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For the second time in five weeks, a nationwide strike planned by eight Cambodian garment unions has failed to attract significant worker support.
Bangladesh Alliance “offers to pay wages in suspended factories” and claims “over half our factories inspected”
In an intriguing twist to the rarely-discussed rivalry between the Bangladesh Accord and Alliance, the Alliance offered on April 15 help in paying wages while factories were closed temporarily because of unclear assessments. It also claimed to have inspected neary 60% of its factories
Assessments of fire safety in Indonesian garment factories monitored by Better Work Indonesia (BWI) during 2013 show disturbing levels of safety hazards, though mainly on criteria that were not directly life-threatening.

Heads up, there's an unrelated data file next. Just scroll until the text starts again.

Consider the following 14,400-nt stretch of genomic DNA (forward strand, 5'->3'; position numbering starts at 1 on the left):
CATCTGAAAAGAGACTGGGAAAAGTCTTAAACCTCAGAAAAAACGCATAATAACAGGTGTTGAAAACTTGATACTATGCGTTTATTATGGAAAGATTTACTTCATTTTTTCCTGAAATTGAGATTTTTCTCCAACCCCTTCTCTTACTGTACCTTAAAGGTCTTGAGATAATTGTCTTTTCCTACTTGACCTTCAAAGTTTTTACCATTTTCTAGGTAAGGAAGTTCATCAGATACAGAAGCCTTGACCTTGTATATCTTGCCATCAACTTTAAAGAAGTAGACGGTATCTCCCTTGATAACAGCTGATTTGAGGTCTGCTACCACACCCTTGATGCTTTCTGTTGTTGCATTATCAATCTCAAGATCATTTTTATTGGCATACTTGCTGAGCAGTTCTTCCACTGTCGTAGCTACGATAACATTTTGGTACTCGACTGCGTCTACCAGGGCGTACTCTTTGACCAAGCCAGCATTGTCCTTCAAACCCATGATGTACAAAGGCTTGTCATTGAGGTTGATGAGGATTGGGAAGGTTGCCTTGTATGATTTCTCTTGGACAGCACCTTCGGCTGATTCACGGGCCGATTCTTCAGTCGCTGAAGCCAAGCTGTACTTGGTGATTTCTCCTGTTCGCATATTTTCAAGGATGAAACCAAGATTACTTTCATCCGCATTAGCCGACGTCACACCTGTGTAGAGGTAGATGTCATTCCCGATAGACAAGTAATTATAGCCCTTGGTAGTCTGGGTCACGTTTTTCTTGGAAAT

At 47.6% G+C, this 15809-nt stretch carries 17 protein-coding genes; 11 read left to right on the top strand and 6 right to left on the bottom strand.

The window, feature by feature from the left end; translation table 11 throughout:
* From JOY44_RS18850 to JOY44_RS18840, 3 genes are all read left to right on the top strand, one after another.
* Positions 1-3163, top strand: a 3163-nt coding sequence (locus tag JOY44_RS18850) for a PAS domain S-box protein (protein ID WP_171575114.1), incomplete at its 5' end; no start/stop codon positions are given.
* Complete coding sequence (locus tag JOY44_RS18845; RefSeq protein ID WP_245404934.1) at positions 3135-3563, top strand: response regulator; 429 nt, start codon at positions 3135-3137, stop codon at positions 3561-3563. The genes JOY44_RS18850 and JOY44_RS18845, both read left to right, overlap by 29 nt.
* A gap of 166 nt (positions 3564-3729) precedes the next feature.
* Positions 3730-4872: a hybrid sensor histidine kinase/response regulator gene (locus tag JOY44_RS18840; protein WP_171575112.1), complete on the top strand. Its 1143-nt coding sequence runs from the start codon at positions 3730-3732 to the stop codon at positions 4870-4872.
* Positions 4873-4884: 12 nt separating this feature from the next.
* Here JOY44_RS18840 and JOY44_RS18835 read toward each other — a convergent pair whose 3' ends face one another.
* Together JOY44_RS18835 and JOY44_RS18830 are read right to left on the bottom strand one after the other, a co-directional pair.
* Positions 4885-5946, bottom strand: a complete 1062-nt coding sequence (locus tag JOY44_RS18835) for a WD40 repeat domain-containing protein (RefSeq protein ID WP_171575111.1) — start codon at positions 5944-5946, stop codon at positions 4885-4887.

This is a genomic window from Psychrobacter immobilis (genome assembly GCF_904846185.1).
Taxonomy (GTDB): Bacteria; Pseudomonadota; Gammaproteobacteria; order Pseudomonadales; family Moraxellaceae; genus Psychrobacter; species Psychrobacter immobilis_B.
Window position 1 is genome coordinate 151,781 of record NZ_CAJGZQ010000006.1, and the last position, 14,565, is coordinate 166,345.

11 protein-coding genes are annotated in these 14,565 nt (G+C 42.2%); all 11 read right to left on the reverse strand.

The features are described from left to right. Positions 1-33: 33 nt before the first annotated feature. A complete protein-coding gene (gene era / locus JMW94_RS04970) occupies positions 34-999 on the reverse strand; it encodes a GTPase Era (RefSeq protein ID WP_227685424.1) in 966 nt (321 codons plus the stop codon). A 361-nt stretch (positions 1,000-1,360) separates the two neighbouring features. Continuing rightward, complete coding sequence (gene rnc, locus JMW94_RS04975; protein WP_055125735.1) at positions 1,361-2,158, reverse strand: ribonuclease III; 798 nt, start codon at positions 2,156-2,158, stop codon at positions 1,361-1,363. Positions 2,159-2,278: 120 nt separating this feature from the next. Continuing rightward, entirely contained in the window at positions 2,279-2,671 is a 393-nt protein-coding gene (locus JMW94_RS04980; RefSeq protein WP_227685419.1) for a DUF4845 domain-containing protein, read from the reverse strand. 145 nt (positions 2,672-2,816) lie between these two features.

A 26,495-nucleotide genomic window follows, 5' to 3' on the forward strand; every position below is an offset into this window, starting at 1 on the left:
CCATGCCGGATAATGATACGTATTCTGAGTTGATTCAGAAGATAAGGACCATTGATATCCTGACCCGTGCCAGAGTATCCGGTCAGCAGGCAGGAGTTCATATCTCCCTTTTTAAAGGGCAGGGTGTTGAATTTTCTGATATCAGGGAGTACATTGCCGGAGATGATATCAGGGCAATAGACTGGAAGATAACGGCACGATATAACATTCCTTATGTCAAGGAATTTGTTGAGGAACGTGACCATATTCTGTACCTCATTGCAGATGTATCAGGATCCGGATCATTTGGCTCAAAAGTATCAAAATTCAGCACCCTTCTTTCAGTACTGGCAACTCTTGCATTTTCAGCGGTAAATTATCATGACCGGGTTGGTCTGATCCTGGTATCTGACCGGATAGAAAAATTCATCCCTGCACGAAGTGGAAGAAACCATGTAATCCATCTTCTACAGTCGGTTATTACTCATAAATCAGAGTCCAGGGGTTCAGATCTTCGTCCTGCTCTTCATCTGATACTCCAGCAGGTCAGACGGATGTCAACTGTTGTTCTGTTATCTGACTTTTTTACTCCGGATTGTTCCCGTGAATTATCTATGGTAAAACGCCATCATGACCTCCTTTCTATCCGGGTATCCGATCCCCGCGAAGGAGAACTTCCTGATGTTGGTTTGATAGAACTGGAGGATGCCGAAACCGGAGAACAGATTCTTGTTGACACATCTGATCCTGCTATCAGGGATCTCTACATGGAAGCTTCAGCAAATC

When a company that’s part of a campaign called “Stop Exporting American Jobs” exports 600 of precisely the jobs the campaign says America needs desperately, it’s tempting to point out the hypocrisy. We can’t avoid the temptation in the case of Fruit of the Loom’s moving its Kentucky knitting operation to Honduras – but there are bigger lessons.
Disturbingly similar, deep rooted, tensions – seldom directly linked to garment industry issues – are at the root of most violence recently disturbing Bangladesh, Cambodia, Haiti, Thailand, Egypt, and Malaysia. There are interesting questions about why similar problems have not hit other major garment manufacturing centres – but at the end of 2013, political violence was probably looking a greater risk for many garment buyers than risks from bad weather, ethical concerns or unpredictable shifts in input prices.
Events in the last few weeks of December and the first week of January showed how easy it is to miss the really important changes in the industry. The unpredictability of the damage political strife can do to an entire industry, the miracle of Chinese garment-making productivity and the reasons for the sudden flight of spinners and weavers, especially Chinese, to the US, all became clear within a few weeks.